Mozilla has an immensely challenging goal: making it easier for people to avoid getting stuck in the technology domains of tech giants such as Google, Apple, Facebook, Microsoft, and Amazon. If you're sympathetic, the Firefox developer has an app for that. Or at least for one small but important part of it, figuring out where your phone is, based on what Wi-Fi networks and mobile phone base stations are nearby.
The MozStumbler project is an Android app that sniffs the ether for radio signals, couples it with your location as measured by GPS, and sends the data to Mozilla. It's a critical component of Mozilla Location Service, a publicly available interface that tells a computer or mobile device its location based on that wireless network data.
It may sound like a small thing, but it's the kind of thing that's important to the success of Firefox OS, the smartphone operating system with which Mozilla hopes bring the openness of the Web to mobile ecosystems. Location services are fundamental to modern smartphones, and right now Mozilla relies on Qualcomm's proprietary service for Firefox OS and on Google for Firefox on PCs.
Mozilla has successfully tapped into its enthusiastic user base before, most notably when it embraced open-source software and open standards to counter the dominance of Microsoft's Internet Explorer. Now it's trying to marshal its fan base to take on a new bête noire: the closed ecosystem. These collections of hardware, software, services, and content make it hard for people to do things like move from iOS to Android without losing all their rights to downloaded movies and apps they've paid for.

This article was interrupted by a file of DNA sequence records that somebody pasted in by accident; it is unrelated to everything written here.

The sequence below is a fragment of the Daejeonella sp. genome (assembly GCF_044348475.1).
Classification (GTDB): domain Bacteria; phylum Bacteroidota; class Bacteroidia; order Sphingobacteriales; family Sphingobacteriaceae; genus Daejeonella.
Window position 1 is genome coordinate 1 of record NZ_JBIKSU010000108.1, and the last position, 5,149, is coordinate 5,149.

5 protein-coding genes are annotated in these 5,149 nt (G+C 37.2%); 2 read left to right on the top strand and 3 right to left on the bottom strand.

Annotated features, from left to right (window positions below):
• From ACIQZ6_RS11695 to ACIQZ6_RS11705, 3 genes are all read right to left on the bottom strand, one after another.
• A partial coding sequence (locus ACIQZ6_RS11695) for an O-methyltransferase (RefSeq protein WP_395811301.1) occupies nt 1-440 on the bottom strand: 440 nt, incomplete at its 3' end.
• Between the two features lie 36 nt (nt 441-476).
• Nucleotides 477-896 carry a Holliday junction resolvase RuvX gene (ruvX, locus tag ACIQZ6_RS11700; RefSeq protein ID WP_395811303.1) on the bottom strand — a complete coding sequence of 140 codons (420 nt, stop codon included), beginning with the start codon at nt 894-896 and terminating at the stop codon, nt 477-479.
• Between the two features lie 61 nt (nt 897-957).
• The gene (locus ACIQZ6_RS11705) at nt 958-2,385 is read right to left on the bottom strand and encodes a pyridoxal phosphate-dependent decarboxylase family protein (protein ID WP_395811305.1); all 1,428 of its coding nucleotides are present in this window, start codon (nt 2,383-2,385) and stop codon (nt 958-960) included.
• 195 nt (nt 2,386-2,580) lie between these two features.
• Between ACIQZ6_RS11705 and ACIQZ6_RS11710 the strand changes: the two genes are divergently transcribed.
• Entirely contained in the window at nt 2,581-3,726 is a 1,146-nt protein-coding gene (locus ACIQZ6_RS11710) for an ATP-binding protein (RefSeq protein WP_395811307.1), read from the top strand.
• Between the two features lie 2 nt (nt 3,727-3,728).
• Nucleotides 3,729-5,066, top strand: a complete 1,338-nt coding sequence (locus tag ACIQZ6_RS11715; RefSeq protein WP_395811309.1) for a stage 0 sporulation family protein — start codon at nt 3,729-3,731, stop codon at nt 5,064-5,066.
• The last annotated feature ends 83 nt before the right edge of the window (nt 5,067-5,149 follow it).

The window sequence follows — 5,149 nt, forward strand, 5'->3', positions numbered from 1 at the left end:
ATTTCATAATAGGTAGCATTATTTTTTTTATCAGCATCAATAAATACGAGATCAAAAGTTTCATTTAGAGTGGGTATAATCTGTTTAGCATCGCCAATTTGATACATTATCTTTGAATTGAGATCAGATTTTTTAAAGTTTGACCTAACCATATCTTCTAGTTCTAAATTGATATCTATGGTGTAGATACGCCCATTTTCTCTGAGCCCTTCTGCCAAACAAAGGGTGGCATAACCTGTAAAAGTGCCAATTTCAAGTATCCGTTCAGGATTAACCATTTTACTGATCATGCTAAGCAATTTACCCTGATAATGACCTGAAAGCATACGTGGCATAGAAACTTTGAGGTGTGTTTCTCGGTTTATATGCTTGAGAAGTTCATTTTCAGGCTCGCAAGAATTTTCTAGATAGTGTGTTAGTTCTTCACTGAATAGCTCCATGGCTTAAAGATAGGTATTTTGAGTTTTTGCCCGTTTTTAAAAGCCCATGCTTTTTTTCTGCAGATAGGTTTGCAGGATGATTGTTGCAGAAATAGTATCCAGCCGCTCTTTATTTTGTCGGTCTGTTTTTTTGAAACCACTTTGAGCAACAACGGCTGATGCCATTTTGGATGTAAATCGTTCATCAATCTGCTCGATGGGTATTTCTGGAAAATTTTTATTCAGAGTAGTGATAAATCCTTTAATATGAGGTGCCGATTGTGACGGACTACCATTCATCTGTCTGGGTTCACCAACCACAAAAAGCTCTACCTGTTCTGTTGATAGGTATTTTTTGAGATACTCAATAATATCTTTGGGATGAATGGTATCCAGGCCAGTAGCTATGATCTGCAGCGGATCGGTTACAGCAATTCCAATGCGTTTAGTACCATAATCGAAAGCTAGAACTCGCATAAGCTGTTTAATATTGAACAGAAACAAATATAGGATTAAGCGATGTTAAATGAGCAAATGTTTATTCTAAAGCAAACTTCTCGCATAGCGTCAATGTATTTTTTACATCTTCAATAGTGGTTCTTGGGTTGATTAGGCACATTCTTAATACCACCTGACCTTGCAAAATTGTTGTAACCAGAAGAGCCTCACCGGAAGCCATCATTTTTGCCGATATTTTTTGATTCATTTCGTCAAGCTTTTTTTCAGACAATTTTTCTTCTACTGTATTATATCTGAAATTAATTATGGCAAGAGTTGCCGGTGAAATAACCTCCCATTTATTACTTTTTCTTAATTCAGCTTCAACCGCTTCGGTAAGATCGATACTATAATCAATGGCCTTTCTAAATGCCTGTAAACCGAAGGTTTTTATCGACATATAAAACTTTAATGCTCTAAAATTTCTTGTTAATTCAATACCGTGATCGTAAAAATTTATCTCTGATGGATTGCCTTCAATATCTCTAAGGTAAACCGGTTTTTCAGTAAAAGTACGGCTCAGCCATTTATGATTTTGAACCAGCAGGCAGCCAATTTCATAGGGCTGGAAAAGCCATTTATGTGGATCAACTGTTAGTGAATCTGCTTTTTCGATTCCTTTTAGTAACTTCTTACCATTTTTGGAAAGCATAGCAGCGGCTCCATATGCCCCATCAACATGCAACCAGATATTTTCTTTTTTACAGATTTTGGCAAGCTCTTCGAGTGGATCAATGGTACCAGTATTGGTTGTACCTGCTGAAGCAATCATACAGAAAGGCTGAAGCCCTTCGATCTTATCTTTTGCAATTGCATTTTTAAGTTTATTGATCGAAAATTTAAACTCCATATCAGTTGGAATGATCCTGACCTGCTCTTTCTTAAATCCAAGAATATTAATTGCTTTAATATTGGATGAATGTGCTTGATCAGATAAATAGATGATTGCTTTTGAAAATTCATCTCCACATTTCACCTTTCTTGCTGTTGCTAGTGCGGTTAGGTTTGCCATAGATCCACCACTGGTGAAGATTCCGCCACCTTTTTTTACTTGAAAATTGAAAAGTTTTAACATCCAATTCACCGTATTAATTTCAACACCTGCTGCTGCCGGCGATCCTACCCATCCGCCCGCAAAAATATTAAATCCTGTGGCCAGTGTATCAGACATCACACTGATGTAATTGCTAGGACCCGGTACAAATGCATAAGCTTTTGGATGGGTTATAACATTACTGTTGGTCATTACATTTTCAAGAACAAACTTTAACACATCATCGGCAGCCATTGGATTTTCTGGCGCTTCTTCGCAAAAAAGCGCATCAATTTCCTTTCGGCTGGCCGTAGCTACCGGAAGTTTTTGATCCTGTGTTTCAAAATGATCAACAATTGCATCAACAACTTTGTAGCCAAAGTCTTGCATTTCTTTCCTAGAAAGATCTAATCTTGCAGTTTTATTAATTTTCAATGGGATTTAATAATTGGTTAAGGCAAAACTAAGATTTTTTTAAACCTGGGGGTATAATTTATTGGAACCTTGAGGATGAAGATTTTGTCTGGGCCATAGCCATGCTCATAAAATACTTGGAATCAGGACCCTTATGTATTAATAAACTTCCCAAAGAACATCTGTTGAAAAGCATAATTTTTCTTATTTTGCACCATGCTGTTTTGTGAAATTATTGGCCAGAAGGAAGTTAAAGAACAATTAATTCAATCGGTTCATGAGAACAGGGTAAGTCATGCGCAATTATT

For someone like Mozilla to lower those barriers, "You have to have services," newly named Mozilla CEO Brendan Eich told CNET this week.
It's not clear how broad Mozilla's services ambition is, but the non-profit organization is also working on an open payment system integrated with the Firefox Marketplace. And it's working hard on identity issues, too, since Firefox and Firefox OS users need an account to synchronize browsing history, passwords, and other data.
Mozilla Location Services and MozStumbler are very Mozilla-flavored projects: open-source software that relies on the collective efforts of many individuals and that produces a freely usable result.
MozStumbler isn't an easy download from the App Store, though. You have to sideload the MozStumbler Android .apk installation file, which doesn't take a computer science degree but will deter many casual users.
Mozilla said it's not ready yet for wider release.
"MozStumbler is part of a research project to investigate crowdsourced mapping of wireless networks," said spokesman Justin O'Kelly. "At this stage we are still evaluating its functionality before deciding whether to move it into a more mature distribution channel."
Those who do run it will see a bare-bones but workable interface for tracking location and wireless signals and then uploading data to Mozilla. People who don't want to reveal information about their home location can use the settings to switch on "geofencing," which blocks the upload of data from a 1km radius of a designated spot.
To get people motivated, Mozilla also hosts a MozStumbler leaderboard. That brings an element of competition to the data-gathering effort, but be warned: some active users already have a big head start.